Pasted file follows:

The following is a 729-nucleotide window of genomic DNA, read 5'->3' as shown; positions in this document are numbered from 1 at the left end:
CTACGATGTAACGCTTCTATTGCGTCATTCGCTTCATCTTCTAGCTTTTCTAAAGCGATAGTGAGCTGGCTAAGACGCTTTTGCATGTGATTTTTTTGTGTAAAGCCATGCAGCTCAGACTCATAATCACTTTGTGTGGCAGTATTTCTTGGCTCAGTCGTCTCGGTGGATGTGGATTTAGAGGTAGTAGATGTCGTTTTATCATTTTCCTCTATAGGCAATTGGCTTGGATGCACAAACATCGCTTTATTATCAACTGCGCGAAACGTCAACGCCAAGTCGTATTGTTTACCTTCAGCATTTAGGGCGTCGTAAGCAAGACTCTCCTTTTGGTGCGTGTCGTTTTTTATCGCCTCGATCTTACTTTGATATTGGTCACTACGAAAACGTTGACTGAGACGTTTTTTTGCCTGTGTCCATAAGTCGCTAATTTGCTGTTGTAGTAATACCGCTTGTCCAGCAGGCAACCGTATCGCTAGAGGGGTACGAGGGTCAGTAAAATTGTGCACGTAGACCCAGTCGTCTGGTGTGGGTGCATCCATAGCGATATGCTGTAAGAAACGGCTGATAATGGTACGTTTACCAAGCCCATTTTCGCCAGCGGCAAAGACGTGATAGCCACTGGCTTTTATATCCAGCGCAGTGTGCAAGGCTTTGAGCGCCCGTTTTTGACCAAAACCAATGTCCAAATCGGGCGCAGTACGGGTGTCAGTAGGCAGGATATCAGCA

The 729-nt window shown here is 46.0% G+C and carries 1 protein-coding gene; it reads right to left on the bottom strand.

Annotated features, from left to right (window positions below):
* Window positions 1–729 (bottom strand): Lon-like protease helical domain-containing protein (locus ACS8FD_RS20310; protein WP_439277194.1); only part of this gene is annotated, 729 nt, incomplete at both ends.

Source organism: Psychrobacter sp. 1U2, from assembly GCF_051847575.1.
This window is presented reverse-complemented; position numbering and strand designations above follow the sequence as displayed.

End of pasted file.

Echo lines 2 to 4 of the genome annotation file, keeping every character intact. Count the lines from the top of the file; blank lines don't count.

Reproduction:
CTACGATGTAACGCTTCTATTGCGTCATTCGCTTCATCTTCTAGCTTTTCTAAAGCGATAGTGAGCTGGCTAAGACGCTTTTGCATGTGATTTTTTTGTGTAAAGCCATGCAGCTCAGACTCATAATCACTTTGTGTGGCAGTATTTCTTGGCTCAGTCGTCTCGGTGGATGTGGATTTAGAGGTAGTAGATGTCGTTTTATCATTTTCCTCTATAGGCAATTGGCTTGGATGCACAAACATCGCTTTATTATCAACTGCGCGAAACGTCAACGCCAAGTCGTATTGTTTACCTTCAGCATTTAGGGCGTCGTAAGCAAGACTCTCCTTTTGGTGCGTGTCGTTTTTTATCGCCTCGATCTTACTTTGATATTGGTCACTACGAAAACGTTGACTGAGACGTTTTTTTGCCTGTGTCCATAAGTCGCTAATTTGCTGTTGTAGTAATACCGCTTGTCCAGCAGGCAACCGTATCGCTAGAGGGGTACGAGGGTCAGTAAAATTGTGCACGTAGACCCAGTCGTCTGGTGTGGGTGCATCCATAGCGATATGCTGTAAGAAACGGCTGATAATGGTACGTTTACCAAGCCCATTTTCGCCAGCGGCAAAGACGTGATAGCCACTGGCTTTTATATCCAGCGCAGTGTGCAAGGCTTTGAGCGCCCGTTTTTGACCAAAACCAATGTCCAAATCGGGCGCAGTACGGGTGTCAGTAGGCAGGATATCAGCA

The 729-nt window shown here is 46.0% G+C and carries 1 protein-coding gene; it reads right to left on the bottom strand.

Annotated features, from left to right (window positions below):